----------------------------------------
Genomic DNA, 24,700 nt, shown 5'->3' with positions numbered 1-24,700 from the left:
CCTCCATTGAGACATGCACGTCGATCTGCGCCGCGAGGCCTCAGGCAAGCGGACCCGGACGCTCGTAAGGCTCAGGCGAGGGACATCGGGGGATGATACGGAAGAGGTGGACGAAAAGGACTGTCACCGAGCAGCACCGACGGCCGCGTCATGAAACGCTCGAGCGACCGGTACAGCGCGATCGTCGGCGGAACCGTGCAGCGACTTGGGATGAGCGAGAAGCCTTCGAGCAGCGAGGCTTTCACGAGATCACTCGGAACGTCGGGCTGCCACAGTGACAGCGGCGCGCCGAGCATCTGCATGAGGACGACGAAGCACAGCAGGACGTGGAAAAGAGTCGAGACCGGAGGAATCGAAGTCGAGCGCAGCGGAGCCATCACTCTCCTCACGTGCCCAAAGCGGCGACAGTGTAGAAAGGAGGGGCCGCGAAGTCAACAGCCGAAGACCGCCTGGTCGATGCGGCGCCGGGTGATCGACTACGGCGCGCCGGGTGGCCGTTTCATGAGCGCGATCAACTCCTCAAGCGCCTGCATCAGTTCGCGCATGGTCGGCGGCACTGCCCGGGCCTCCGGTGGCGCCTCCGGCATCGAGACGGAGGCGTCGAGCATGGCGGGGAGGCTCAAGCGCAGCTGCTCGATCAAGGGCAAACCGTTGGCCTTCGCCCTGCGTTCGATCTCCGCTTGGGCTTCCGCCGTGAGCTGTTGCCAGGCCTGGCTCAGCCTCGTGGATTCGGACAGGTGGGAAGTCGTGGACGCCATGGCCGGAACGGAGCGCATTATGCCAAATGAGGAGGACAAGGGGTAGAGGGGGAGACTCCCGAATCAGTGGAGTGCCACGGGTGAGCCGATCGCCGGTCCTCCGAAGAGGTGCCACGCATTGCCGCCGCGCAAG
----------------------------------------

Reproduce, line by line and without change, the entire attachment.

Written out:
Genomic DNA, 24,700 nt, shown 5'->3' with positions numbered 1-24,700 from the left:
CCTCCATTGAGACATGCACGTCGATCTGCGCCGCGAGGCCTCAGGCAAGCGGACCCGGACGCTCGTAAGGCTCAGGCGAGGGACATCGGGGGATGATACGGAAGAGGTGGACGAAAAGGACTGTCACCGAGCAGCACCGACGGCCGCGTCATGAAACGCTCGAGCGACCGGTACAGCGCGATCGTCGGCGGAACCGTGCAGCGACTTGGGATGAGCGAGAAGCCTTCGAGCAGCGAGGCTTTCACGAGATCACTCGGAACGTCGGGCTGCCACAGTGACAGCGGCGCGCCGAGCATCTGCATGAGGACGACGAAGCACAGCAGGACGTGGAAAAGAGTCGAGACCGGAGGAATCGAAGTCGAGCGCAGCGGAGCCATCACTCTCCTCACGTGCCCAAAGCGGCGACAGTGTAGAAAGGAGGGGCCGCGAAGTCAACAGCCGAAGACCGCCTGGTCGATGCGGCGCCGGGTGATCGACTACGGCGCGCCGGGTGGCCGTTTCATGAGCGCGATCAACTCCTCAAGCGCCTGCATCAGTTCGCGCATGGTCGGCGGCACTGCCCGGGCCTCCGGTGGCGCCTCCGGCATCGAGACGGAGGCGTCGAGCATGGCGGGGAGGCTCAAGCGCAGCTGCTCGATCAAGGGCAAACCGTTGGCCTTCGCCCTGCGTTCGATCTCCGCTTGGGCTTCCGCCGTGAGCTGTTGCCAGGCCTGGCTCAGCCTCGTGGATTCGGACAGGTGGGAAGTCGTGGACGCCATGGCCGGAACGGAGCGCATTATGCCAAATGAGGAGGACAAGGGGTAGAGGGGGAGACTCCCGAATCAGTGGAGTGCCACGGGTGAGCCGATCGCCGGTCCTCCGAAGAGGTGCCACGCATTGCCGCCGCGCAAG